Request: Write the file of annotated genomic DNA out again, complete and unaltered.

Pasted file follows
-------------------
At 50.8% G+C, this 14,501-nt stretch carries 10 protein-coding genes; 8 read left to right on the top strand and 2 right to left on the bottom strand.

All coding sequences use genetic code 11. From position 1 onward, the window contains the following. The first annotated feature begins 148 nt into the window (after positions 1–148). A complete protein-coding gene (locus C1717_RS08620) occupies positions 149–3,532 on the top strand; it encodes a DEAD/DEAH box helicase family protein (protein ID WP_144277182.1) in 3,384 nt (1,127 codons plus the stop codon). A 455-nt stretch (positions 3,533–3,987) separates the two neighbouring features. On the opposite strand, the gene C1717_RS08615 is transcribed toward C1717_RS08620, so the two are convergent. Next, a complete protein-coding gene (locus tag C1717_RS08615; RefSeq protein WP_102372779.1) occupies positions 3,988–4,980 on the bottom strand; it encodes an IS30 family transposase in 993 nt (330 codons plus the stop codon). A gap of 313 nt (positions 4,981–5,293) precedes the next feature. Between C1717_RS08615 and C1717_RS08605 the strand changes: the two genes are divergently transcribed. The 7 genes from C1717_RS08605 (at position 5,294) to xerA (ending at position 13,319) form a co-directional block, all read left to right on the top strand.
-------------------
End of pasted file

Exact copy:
At 50.8% G+C, this 14,501-nt stretch carries 10 protein-coding genes; 8 read left to right on the top strand and 2 right to left on the bottom strand.

All coding sequences use genetic code 11. From position 1 onward, the window contains the following. The first annotated feature begins 148 nt into the window (after positions 1–148). A complete protein-coding gene (locus C1717_RS08620) occupies positions 149–3,532 on the top strand; it encodes a DEAD/DEAH box helicase family protein (protein ID WP_144277182.1) in 3,384 nt (1,127 codons plus the stop codon). A 455-nt stretch (positions 3,533–3,987) separates the two neighbouring features. On the opposite strand, the gene C1717_RS08615 is transcribed toward C1717_RS08620, so the two are convergent. Next, a complete protein-coding gene (locus tag C1717_RS08615; RefSeq protein WP_102372779.1) occupies positions 3,988–4,980 on the bottom strand; it encodes an IS30 family transposase in 993 nt (330 codons plus the stop codon). A gap of 313 nt (positions 4,981–5,293) precedes the next feature. Between C1717_RS08615 and C1717_RS08605 the strand changes: the two genes are divergently transcribed. The 7 genes from C1717_RS08605 (at position 5,294) to xerA (ending at position 13,319) form a co-directional block, all read left to right on the top strand.